If the transfer of equity is made as a result of an Order of the Court, then Insolvency Indemnity Insurance is not required. In other situations, where a property is being transferred at less than market value between joint owners, an Insolvency Act Indemnity Insurance policy may be required. This is something that that your conveyancer will check with DB UK Bank This is because, if the outgoing party is made bankrupt in the future, their Trustee in Bankruptcy could argue that they had transferred the property in order to avoid their creditors and apply to the Court to have the transaction set aside. If this happens, it could affect your lender or a future buyer from you as they would lose the property and the lender may not get back
what they have loaned to you. The Insolvency Act Indemnity Insurance policy only protects
lenders such as DB UK Bank or future buyers from you. If there is no mortgage and the outgoing owner is made bankrupt, there is a risk to you that you could lose your home if the transfer is set aside. The cost of the Insolvency Act Indemnity Insurance policy varies based on the valuation of the property at finalisation of the transfer of equity conveyancing.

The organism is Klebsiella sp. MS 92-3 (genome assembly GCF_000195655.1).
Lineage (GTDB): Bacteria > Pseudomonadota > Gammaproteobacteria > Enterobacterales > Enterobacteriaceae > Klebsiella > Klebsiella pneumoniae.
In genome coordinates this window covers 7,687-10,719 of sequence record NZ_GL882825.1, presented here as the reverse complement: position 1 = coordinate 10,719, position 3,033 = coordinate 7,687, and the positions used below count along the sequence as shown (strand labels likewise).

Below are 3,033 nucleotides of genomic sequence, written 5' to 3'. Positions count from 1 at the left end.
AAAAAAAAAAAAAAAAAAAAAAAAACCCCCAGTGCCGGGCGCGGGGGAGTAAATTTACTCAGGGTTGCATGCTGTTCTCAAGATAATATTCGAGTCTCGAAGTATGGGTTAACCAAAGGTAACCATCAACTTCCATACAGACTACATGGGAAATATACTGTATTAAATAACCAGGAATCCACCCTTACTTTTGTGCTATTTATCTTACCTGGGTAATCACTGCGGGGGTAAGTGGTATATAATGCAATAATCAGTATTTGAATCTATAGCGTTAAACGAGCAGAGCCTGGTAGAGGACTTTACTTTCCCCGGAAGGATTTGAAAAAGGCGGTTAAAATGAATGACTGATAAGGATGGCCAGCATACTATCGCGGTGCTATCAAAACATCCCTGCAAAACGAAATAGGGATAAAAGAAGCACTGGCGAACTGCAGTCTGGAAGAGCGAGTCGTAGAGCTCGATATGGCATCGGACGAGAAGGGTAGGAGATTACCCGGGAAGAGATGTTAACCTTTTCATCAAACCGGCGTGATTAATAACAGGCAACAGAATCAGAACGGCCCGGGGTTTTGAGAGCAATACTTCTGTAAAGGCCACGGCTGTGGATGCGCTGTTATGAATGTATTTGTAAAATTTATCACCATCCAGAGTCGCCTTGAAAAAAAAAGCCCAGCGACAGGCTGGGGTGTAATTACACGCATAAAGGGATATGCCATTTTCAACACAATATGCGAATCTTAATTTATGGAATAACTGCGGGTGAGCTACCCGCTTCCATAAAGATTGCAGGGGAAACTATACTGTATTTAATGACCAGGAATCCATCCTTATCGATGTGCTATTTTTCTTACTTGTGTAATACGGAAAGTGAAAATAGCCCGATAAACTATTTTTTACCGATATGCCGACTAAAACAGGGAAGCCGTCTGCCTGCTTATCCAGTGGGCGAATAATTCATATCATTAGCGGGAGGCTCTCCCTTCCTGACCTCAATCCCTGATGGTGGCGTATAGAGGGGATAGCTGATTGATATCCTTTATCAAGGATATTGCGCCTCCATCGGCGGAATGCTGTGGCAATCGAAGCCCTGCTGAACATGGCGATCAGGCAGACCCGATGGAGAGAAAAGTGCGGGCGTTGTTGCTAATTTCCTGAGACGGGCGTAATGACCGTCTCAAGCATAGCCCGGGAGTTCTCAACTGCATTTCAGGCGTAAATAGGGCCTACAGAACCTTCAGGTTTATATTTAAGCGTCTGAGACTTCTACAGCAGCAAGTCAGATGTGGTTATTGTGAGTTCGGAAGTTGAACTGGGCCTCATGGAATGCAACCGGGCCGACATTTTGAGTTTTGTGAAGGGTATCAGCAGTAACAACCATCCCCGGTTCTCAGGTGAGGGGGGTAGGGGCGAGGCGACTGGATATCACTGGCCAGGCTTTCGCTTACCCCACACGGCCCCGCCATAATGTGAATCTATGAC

Your property may be repossessed if you do not keep up repayments on your mortgage with DB UK Bank.
Preparing the Transfer of Equity with a DB UK Bank Mortgage
When it comes to preparing the the Land Registry documents your lawyer should in the ‘consideration’ panel choose the first option, if consideration is given; otherwise ignore the consideration panel altogether.
If DB UK Bank is joining in the transfer to release someone from liability, put the release in the ‘additional provisions’ panel if someone is entering into a covenant relating to the charge, place it in the ‘additional provisions’ panel stamp duty land tax is not payable when there is no chargeable consideration for the transfer (Schedule 3, paragraph 1 of the Finance Act 2003). In the case of a transfer subject to a charge (even if the transfer is by way of gift) or if a property has been transferred for no value and there is an associated discharge, HMRC would view this as an assumption of an existing debt by the purchaser (Schedule 4, paragraph 8 of the Finance Act 2003) and stamp duty land tax may be payable
if you wish you may state in the ‘additional provisions’ panel that ‘This transfer is made subject to a charge dated… in favour of…’
On form AP1, your conveyancer should describe the transfer as ‘transfer of equity’ to assist Land Registry staff.
Information contained within this webpage is for general information and only applies to England and Wales. It does not constitute advice for members of the public who should contact their lawyer,mortgage broker, insurer and accountant for specific advice relating to transfer of equity. Whilst we endeavour to keep the information up to date and correct we do not make any representation or warranties of any kind about its completeness, accuracy, reliability or suitability. Any reliance you place on the information is strictly at your own risk. Lexsure will not be liable for any direct or indirect loss or damage arising out of or in connection with the use of this information.